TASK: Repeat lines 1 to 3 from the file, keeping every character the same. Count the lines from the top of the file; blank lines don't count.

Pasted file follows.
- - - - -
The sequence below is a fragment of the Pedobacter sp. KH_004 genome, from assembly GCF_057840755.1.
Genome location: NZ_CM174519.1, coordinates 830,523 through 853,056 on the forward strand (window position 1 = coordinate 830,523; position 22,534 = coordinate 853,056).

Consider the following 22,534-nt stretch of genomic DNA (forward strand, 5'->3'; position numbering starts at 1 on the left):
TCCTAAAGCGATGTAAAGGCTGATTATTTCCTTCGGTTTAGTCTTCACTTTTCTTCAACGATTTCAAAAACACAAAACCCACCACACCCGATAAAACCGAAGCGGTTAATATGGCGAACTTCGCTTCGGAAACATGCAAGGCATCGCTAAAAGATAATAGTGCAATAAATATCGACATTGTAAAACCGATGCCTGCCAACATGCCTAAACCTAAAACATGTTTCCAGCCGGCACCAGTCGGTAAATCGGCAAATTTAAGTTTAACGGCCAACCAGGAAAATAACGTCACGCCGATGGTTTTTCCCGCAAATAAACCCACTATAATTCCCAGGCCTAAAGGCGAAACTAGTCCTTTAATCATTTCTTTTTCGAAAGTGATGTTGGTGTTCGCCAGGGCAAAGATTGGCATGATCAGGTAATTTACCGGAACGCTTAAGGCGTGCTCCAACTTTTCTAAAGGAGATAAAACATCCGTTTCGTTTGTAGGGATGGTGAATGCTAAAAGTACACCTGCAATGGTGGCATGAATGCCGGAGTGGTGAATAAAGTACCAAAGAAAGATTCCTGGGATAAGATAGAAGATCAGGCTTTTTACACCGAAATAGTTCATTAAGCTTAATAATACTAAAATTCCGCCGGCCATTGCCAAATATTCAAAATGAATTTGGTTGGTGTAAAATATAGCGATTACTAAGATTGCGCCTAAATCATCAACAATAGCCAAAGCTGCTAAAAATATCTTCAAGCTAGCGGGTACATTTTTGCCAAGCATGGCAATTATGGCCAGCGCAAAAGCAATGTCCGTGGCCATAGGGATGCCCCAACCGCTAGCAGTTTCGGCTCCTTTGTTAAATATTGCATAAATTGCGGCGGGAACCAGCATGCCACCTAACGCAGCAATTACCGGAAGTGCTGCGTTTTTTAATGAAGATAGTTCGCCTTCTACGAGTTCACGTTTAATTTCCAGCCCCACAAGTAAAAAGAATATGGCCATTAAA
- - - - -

The sequence below is a fragment of the Pedobacter sp. KH_004 genome, from assembly GCF_057840755.1.
Genome location: NZ_CM174519.1, coordinates 830,523 through 853,056 on the forward strand (window position 1 = coordinate 830,523; position 22,534 = coordinate 853,056).

Consider the following 22,534-nt stretch of genomic DNA (forward strand, 5'->3'; position numbering starts at 1 on the left):